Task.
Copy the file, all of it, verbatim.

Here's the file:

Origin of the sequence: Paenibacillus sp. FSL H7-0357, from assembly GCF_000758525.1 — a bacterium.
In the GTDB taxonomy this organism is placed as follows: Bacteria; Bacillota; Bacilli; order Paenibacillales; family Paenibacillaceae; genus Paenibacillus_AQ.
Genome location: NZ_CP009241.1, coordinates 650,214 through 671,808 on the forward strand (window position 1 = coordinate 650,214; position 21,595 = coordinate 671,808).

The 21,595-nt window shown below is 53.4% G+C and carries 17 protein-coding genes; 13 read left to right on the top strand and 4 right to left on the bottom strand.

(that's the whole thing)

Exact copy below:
Origin of the sequence: Paenibacillus sp. FSL H7-0357, from assembly GCF_000758525.1 — a bacterium.
In the GTDB taxonomy this organism is placed as follows: Bacteria; Bacillota; Bacilli; order Paenibacillales; family Paenibacillaceae; genus Paenibacillus_AQ.
Genome location: NZ_CP009241.1, coordinates 650,214 through 671,808 on the forward strand (window position 1 = coordinate 650,214; position 21,595 = coordinate 671,808).

The 21,595-nt window shown below is 53.4% G+C and carries 17 protein-coding genes; 13 read left to right on the top strand and 4 right to left on the bottom strand.